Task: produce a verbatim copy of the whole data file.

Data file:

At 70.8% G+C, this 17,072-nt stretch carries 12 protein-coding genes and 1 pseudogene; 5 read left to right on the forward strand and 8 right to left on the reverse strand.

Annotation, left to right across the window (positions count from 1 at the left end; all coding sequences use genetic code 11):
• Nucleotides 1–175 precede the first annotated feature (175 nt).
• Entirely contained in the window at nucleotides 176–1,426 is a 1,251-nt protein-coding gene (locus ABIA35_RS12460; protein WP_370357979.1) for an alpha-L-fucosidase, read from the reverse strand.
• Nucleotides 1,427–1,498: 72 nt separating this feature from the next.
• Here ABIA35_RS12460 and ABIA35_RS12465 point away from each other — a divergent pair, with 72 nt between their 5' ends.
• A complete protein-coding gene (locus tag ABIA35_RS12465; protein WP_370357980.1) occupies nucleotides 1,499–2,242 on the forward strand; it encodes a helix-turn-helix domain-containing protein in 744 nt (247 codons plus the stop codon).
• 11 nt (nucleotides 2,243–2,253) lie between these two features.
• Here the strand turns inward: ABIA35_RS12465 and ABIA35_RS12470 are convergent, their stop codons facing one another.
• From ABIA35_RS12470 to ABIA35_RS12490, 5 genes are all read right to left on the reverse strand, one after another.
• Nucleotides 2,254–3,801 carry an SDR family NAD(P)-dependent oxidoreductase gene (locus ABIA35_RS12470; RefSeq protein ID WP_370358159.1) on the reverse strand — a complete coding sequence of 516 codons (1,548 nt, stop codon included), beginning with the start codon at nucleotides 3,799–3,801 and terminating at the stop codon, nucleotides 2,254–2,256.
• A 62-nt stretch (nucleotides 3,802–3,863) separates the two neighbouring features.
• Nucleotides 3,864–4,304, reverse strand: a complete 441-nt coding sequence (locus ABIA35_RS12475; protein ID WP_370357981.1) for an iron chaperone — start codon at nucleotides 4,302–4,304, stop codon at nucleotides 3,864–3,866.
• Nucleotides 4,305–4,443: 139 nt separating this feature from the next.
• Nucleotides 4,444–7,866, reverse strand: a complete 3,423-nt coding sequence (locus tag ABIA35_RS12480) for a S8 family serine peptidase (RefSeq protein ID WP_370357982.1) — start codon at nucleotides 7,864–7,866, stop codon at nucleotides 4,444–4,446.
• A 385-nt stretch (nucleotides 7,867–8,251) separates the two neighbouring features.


At 70.8% G+C, this 17,072-nt stretch carries 12 protein-coding genes and 1 pseudogene; 5 read left to right on the forward strand and 8 right to left on the reverse strand.

Annotation, left to right across the window (positions count from 1 at the left end; all coding sequences use genetic code 11):
• Nucleotides 1–175 precede the first annotated feature (175 nt).
• Entirely contained in the window at nucleotides 176–1,426 is a 1,251-nt protein-coding gene (locus ABIA35_RS12460; protein WP_370357979.1) for an alpha-L-fucosidase, read from the reverse strand.
• Nucleotides 1,427–1,498: 72 nt separating this feature from the next.
• Here ABIA35_RS12460 and ABIA35_RS12465 point away from each other — a divergent pair, with 72 nt between their 5' ends.
• A complete protein-coding gene (locus tag ABIA35_RS12465; protein WP_370357980.1) occupies nucleotides 1,499–2,242 on the forward strand; it encodes a helix-turn-helix domain-containing protein in 744 nt (247 codons plus the stop codon).
• 11 nt (nucleotides 2,243–2,253) lie between these two features.
• Here the strand turns inward: ABIA35_RS12465 and ABIA35_RS12470 are convergent, their stop codons facing one another.
• From ABIA35_RS12470 to ABIA35_RS12490, 5 genes are all read right to left on the reverse strand, one after another.
• Nucleotides 2,254–3,801 carry an SDR family NAD(P)-dependent oxidoreductase gene (locus ABIA35_RS12470; RefSeq protein ID WP_370358159.1) on the reverse strand — a complete coding sequence of 516 codons (1,548 nt, stop codon included), beginning with the start codon at nucleotides 3,799–3,801 and terminating at the stop codon, nucleotides 2,254–2,256.
• A 62-nt stretch (nucleotides 3,802–3,863) separates the two neighbouring features.
• Nucleotides 3,864–4,304, reverse strand: a complete 441-nt coding sequence (locus ABIA35_RS12475; protein ID WP_370357981.1) for an iron chaperone — start codon at nucleotides 4,302–4,304, stop codon at nucleotides 3,864–3,866.
• Nucleotides 4,305–4,443: 139 nt separating this feature from the next.
• Nucleotides 4,444–7,866, reverse strand: a complete 3,423-nt coding sequence (locus tag ABIA35_RS12480) for a S8 family serine peptidase (RefSeq protein ID WP_370357982.1) — start codon at nucleotides 7,864–7,866, stop codon at nucleotides 4,444–4,446.
• A 385-nt stretch (nucleotides 7,867–8,251) separates the two neighbouring features.